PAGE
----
The Islamic Council of Victoria (ICV) is back in court defending an appeal by Catch the Fire Ministries (CTFM) against a finding of religious vilification last year. For those that may be unfamiliar with the case and the law under which it is being prosecuted, I refer you to this piece in Spiked-Online which provides some background.
However, as The Age reports, there are some interesting arguments being raised in the appeal.
Justice Geoffrey Nettle asked Mr Woinarski: “There must be intellectually a distinction between the ideas and those who hold them?” “We don’t agree with that,” Mr Woinarski said. “But in this case it’s an irrelevant distinction, because Muslims and Islam were mishmashed up together.”Justice Nettle: “Are you saying it’s impossible to incite hatred against a religion without also inciting hatred against people who hold it?” Mr Woinarski: “Yes.”
The implication being, of course, that it is impossible for someone to vilify Islam without also vilifying Muslims because, as Brind Woinarski, QC told the court, “one is by necessary consequence vilifying people who hold that religious belief.” This is, however, not true and Muslims should recognise this distinction as well as anyone. Islam doesn’t automatically conflate people’s ideas with their person: although we might ‘hate’ polytheism, it doesn’t mean that we behave hatefully towards polytheists. And although we might ‘hate’ the act of drinking alcohol, it doesn’t mean we must demonstrate hate for each individual that drinks. Likewise, it is quite possible that people of other faiths might not like Islam, whilst still not hating individual Muslims or wishing them harm. To assume that hating an idea automatically leads to hating the people is just overly simplistic.
Emotionally, this idea does make some sense: nobody likes to feel their most deeply held beliefs are being ridiculed or attacked. However, before Muslims rush to support such laws and the ideas that underpin them, we should remember that every argument being made against the Christians by the Muslims can also be used by Christians (or Jews or Hindus or atheists) against us. If it is true that there is no distinction between Islam and Muslims, then it is equally true, for example, that no distinction can be made between what Jews may understand as vilification of Judaism and the offence of inciting religious hatred against the Jewish people.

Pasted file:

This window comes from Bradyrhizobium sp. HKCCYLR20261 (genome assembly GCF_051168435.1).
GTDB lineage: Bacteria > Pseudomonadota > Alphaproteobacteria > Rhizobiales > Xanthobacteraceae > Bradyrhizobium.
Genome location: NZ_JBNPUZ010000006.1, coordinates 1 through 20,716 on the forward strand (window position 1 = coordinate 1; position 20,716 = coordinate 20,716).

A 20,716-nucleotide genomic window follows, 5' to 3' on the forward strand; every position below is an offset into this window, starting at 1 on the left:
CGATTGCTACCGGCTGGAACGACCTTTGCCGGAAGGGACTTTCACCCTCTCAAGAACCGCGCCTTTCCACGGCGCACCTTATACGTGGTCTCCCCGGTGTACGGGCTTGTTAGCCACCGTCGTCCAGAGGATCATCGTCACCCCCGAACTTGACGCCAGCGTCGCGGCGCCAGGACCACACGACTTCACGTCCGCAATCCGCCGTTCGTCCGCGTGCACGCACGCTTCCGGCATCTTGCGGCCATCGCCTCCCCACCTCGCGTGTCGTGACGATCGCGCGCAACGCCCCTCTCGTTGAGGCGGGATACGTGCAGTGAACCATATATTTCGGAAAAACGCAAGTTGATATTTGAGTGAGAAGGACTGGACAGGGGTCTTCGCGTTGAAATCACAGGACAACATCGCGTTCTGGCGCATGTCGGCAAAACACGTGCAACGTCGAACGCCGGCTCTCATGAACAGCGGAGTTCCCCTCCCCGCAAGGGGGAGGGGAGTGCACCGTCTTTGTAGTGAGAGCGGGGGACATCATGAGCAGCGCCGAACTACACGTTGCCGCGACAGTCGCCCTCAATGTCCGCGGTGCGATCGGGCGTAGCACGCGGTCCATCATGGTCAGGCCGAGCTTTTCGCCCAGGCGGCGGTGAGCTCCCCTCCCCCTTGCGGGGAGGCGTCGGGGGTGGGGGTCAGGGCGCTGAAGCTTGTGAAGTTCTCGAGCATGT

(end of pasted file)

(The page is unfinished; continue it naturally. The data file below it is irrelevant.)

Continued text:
For the last 1,400 years, neither Muslims nor Christians have been particularly precious about the other’s beliefs. Both are evangelical religions that seek converts and neither supports syncretism. As a result, there has evolved a broad canon of literature in both traditions criticising the beliefs of the others. Muslims, for example, have books such as Ibn Taymeeyah’s al-Jawab as-Sahih li man baddala Deen al-Maseeh or the more contemporary Ahmed Deedat; and Christians have books such as John of Damascus’ Peri Aipeseon (one of the earliest polemics against Islam written by a Christian scholar). It is quite conceivable, however, that some Christians may take offence to the aggressive style of, say, Ahmed Deedat and claim that his books and lectures vilify their faith (and therefore incite hatred against the Christian people). This is the unfortunate consequence of these sorts of laws: they are double-edged swords which might just as easily be wielded against Muslim leaders and clerics, as they are now being swung against Christian groups.
One fundamental problem is that there is no objective test for hateful speech, so such claims are heavily skewed towards the feelings of the offended. In other words, if someone or some group of people feels vilified by some speech or a piece of writing then that must be considered to be vilification of that religious group. The fact that the offending claims might be perfectly true and supported by evidence isn’t relevant because, as The Age reports, the truth isn’t a defence:
Justice Geoffrey Nettle said: “Surely that can’t justify restraining them from saying something that said by anyone else would be legal? In the case of the newsletter, for example, Pastor Nalliah says many churches have closed down. What’s wrong with saying that?”
Ms Mortimer replied: “The tribunal has found there is something wrong with saying it. Truth is not a defence, it’s irrelevant to contravention of the act.”
Given all this, it is only a matter of time before some Muslims find themselves in the courts answering charges of vilification against Christians, Jews, or any other religion because they have criticised or refuted these beliefs in such a fashion or in such a style as to cause offence amongst one or more adherents. It is also only a matter of time before Islamic books that criticise other faiths put the authors and sellers of such books in the crosshairs of the government. For this reason, amongst many, Muslims should think carefully about whether they support these laws.